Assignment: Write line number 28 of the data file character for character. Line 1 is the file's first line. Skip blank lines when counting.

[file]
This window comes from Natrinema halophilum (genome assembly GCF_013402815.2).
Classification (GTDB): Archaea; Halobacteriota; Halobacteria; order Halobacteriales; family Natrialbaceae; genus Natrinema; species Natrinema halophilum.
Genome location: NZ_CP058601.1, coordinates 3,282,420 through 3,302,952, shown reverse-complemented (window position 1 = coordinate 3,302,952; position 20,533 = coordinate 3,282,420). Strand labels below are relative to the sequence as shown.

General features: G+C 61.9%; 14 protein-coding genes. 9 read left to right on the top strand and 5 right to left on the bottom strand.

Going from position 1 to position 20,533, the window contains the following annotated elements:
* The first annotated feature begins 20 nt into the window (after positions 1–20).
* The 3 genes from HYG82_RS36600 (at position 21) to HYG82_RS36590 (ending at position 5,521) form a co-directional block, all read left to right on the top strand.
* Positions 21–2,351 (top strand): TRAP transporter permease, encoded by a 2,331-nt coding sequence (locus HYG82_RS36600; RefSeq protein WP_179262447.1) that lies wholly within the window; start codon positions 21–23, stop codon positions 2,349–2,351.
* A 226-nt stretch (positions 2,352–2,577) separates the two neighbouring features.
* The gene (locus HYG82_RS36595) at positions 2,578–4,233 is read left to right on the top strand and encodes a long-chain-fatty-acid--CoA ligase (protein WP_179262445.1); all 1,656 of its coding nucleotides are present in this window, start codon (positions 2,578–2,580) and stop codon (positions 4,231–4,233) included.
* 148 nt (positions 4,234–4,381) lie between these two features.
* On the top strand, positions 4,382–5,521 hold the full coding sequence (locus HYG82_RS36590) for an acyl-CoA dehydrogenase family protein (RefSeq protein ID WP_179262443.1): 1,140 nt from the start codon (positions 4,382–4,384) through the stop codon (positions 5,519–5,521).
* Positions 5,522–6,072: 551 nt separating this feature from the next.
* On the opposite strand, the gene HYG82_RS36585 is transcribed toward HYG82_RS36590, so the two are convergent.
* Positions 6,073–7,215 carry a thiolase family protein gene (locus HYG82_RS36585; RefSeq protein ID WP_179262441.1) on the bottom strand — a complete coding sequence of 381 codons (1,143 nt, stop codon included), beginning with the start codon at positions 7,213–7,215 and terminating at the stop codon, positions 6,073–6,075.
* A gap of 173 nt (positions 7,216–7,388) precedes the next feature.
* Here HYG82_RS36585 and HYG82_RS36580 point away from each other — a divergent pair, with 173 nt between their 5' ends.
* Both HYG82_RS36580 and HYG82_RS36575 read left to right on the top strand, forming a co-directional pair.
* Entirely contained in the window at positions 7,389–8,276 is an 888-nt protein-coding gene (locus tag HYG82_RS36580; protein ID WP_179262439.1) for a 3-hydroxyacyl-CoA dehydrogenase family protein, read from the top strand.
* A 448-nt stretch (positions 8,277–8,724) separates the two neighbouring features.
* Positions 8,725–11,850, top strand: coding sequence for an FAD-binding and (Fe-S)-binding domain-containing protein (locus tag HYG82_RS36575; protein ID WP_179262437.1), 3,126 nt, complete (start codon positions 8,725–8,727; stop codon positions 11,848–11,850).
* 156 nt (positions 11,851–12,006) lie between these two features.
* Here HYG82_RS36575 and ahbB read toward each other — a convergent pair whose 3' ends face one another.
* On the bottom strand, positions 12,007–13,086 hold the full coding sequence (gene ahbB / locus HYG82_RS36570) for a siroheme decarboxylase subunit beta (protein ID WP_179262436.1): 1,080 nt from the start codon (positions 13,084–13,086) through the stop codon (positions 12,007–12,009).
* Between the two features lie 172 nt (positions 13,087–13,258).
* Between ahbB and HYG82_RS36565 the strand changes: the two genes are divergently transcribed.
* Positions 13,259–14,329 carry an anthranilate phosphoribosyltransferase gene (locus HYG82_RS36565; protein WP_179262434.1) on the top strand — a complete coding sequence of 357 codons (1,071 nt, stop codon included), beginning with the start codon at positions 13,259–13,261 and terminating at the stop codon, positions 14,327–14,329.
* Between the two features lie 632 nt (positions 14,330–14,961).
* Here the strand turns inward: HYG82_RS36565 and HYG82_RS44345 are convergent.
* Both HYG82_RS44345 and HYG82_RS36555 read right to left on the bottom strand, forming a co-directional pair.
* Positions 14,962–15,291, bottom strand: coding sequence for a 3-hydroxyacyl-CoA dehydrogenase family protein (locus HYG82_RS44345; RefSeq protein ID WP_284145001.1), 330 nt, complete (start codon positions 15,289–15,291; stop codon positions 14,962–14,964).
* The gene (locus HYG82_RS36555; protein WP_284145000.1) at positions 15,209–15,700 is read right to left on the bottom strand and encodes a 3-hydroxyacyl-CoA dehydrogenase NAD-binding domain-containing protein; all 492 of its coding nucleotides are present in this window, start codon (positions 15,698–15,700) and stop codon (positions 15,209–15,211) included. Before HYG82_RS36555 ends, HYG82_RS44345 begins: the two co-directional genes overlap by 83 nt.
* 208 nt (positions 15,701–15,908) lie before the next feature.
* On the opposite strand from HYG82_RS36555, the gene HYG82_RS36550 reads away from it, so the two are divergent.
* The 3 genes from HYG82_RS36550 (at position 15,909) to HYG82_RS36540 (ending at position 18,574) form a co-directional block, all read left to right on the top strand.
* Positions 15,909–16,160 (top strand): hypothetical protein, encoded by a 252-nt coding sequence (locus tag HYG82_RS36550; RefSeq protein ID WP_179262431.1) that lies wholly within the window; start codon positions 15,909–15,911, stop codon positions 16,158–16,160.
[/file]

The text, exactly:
* Between the two features lie 632 nt (positions 14,330–14,961).